flowers
a
dormant
the
rest
Each
spring
lived
problem
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Well, whichever, they're pretty :)
Shell

down
find
luck
a
the
kept
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I shouldn't have any trouble with keeping them cool at night, my house is usually pretty cold inside. I'm in zone 9 so I'm hoping they thrive
Shell

flowers
a
dormant
the
rest
Each
spring
lived
problem
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I used to let my cuttings heal over and then place them in a sandy rooting soil. If I remember right, they were easy to propagate. I cut them at a natural joint. I had them in a lath/gardening area, outside in summer, took them inside in the winter. Lived in Texas then. Eventually I hope to have some again. (moved away from my collection) Jackie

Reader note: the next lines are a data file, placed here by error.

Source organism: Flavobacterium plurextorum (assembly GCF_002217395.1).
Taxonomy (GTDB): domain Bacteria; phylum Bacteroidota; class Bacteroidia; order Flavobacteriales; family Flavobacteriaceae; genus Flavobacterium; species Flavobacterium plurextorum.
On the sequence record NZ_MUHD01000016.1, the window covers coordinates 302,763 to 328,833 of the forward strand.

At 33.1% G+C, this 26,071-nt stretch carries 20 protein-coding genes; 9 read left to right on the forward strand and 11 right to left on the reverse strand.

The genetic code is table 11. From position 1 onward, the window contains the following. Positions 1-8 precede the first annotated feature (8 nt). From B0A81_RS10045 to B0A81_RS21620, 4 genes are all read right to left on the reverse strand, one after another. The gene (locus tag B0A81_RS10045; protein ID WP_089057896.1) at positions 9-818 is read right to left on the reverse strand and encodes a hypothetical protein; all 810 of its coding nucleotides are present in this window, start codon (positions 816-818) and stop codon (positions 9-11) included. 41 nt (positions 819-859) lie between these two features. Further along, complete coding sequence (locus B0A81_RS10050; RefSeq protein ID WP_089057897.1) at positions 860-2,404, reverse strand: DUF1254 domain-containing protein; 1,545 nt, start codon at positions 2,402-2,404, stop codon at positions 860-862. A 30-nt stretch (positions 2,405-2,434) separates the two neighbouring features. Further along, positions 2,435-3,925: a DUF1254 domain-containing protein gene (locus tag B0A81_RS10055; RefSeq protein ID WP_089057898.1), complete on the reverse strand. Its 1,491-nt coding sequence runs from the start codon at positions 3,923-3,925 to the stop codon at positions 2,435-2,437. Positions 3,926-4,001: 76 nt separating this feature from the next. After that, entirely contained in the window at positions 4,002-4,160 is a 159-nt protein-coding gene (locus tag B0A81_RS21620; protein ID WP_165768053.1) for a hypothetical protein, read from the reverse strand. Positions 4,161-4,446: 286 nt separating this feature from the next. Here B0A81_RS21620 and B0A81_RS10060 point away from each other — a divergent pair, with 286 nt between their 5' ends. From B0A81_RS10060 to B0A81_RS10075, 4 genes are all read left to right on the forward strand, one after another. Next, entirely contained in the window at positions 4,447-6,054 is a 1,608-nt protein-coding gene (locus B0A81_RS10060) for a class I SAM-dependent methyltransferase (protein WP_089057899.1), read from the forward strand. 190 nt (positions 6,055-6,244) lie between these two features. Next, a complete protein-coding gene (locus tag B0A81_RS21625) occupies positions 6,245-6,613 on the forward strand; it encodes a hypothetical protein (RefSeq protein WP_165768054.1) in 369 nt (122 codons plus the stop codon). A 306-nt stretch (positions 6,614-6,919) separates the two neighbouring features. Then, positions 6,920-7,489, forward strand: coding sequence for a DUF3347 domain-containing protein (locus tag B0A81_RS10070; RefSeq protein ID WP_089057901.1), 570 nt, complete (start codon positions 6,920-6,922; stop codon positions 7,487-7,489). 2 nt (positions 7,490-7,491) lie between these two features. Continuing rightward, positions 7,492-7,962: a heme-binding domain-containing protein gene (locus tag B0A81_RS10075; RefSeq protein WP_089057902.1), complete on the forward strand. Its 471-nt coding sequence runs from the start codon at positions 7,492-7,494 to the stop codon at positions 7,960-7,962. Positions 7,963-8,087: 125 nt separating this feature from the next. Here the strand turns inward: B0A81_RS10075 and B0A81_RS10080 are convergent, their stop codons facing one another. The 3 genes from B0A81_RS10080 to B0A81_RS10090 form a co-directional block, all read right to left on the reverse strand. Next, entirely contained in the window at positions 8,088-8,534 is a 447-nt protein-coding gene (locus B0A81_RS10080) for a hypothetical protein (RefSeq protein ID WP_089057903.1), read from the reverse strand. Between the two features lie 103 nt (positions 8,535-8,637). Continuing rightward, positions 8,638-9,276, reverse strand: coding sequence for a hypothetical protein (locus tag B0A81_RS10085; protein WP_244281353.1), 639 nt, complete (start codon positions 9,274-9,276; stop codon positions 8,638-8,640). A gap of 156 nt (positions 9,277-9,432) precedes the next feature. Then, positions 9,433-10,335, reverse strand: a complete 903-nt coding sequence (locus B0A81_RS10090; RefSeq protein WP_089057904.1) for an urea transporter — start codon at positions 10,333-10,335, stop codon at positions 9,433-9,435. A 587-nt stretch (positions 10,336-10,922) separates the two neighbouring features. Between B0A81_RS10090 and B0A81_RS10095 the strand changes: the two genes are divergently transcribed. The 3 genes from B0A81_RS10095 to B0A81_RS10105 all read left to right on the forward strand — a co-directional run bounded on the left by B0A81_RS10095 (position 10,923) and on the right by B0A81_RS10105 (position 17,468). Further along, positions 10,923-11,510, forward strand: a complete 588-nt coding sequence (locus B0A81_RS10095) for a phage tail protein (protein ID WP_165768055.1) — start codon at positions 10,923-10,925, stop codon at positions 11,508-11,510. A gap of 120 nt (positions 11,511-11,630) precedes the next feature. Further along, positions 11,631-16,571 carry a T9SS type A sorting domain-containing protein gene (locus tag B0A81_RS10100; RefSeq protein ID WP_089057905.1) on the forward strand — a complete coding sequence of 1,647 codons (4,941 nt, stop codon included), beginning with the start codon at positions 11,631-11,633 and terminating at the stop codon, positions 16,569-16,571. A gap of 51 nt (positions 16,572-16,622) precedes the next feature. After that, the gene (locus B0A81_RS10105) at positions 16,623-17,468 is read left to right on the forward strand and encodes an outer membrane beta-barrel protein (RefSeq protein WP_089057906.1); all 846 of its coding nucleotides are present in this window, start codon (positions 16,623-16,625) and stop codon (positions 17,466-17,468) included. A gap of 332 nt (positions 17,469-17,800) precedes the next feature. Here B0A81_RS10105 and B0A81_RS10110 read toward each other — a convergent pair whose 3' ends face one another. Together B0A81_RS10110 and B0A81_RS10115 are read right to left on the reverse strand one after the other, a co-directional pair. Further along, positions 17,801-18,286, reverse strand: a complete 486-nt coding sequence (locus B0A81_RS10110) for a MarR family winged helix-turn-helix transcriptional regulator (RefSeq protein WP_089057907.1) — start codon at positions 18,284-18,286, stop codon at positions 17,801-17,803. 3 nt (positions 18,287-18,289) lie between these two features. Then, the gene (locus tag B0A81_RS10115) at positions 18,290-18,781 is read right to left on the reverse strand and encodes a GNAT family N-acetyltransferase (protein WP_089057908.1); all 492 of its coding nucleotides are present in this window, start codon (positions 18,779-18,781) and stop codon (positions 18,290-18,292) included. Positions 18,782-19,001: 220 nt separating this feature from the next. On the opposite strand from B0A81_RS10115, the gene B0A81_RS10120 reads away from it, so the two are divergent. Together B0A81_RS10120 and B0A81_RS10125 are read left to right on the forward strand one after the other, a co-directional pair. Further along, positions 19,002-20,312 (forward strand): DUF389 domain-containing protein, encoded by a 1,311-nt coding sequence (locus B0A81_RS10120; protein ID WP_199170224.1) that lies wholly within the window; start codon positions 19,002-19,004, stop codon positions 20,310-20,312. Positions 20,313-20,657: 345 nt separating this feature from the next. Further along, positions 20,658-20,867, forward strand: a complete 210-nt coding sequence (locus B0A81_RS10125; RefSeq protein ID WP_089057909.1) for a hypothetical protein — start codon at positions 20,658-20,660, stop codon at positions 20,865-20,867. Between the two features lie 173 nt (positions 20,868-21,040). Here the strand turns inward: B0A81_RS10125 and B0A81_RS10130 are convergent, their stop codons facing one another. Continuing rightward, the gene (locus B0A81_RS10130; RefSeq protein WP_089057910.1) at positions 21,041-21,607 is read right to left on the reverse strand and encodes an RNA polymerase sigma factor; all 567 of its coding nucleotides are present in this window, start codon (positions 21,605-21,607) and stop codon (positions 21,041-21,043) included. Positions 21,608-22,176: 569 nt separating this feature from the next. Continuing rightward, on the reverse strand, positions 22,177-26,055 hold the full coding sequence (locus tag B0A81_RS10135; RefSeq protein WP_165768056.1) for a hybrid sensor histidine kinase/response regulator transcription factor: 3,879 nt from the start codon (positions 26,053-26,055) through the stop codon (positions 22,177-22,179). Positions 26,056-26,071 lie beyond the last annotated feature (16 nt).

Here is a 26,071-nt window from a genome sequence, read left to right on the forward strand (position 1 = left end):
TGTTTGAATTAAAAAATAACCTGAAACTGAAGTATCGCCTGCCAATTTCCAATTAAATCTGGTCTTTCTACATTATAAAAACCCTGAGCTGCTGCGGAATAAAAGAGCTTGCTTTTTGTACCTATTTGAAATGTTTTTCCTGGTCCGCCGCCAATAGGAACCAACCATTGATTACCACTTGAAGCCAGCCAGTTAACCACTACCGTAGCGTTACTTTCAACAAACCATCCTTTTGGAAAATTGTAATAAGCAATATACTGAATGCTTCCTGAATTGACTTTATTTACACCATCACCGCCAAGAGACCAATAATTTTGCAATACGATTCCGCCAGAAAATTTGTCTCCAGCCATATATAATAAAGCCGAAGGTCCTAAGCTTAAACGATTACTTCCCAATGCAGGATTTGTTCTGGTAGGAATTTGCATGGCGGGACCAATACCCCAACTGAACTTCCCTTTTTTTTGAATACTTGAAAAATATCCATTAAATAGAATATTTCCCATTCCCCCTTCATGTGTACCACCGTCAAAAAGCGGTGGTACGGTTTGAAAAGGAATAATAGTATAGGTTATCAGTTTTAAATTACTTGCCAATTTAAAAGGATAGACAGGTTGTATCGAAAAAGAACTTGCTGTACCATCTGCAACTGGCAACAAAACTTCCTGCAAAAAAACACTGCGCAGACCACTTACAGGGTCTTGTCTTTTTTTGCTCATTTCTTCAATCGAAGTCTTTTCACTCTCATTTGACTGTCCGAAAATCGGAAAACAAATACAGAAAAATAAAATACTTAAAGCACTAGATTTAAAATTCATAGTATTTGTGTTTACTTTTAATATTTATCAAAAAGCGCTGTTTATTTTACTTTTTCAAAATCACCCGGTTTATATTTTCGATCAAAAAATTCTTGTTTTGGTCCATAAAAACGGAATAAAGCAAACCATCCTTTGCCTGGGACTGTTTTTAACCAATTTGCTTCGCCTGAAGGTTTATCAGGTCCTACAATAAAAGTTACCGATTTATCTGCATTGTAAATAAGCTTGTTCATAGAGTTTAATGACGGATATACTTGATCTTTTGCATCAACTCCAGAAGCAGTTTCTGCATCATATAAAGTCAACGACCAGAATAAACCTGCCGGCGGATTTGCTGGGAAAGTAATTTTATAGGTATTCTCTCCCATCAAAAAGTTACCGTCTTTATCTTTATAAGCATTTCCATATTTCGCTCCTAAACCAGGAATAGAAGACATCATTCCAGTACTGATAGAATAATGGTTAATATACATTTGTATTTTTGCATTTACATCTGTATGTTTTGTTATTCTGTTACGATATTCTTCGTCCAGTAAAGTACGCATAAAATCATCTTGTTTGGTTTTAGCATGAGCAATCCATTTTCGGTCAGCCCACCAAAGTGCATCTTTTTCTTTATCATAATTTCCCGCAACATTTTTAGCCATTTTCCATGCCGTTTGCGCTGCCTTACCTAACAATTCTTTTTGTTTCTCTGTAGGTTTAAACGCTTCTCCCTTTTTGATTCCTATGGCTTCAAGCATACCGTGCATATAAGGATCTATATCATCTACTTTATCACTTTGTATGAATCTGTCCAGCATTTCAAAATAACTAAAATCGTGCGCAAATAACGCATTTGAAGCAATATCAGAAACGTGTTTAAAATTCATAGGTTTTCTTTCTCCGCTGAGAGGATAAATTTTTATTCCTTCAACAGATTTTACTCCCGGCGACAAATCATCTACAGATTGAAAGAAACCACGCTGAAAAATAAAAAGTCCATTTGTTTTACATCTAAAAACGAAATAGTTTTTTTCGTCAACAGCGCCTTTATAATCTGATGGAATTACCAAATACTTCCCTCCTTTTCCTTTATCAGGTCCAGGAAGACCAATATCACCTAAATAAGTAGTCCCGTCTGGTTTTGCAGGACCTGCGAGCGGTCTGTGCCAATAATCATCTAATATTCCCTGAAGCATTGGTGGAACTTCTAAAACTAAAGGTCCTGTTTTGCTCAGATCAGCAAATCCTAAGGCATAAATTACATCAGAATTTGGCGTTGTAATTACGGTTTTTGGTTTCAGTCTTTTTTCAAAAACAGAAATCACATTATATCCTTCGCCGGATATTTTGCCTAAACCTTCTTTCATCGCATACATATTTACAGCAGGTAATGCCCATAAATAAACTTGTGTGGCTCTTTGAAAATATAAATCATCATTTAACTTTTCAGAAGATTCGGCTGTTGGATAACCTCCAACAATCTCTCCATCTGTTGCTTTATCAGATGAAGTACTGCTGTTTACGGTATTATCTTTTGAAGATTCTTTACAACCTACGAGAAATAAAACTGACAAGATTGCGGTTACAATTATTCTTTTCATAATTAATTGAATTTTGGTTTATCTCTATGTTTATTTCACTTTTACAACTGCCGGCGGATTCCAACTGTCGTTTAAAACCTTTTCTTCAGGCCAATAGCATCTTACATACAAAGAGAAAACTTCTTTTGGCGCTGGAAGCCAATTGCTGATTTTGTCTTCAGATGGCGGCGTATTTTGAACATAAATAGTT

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I'm in Houston so no problem with humidity or heat :) I plan to keep them inside even though I've heard they won't bloom indoors. I've also heard they will bloom too so I figure I have a good chance of having some nice flowers next spring.
Shell

best
cactus
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Shell,
I noticed you did mention "indoor climate". When I first started years ago, all my epis were indoors. I didn't have the luxury of a yard. I have been successful with getting them to bloom, but it's a whole different ballgame growing them outside. The growth of the stems is much quicker, which will result to having more blooms.
I'm not going to answer how to root cuttings, since most have already done that here.
But for me, dormant period is important. Aside from just temperature, it also means, very very little watering, and changes in seasonal photoperiods. If the room has a light turned on at night.. not a good thing.
BTW, started a small site for epiphyllum fans last week. You can find plenty of info there in the FAQ section
plug: http://www.epiforums.com
Happy epi-ing, Eddie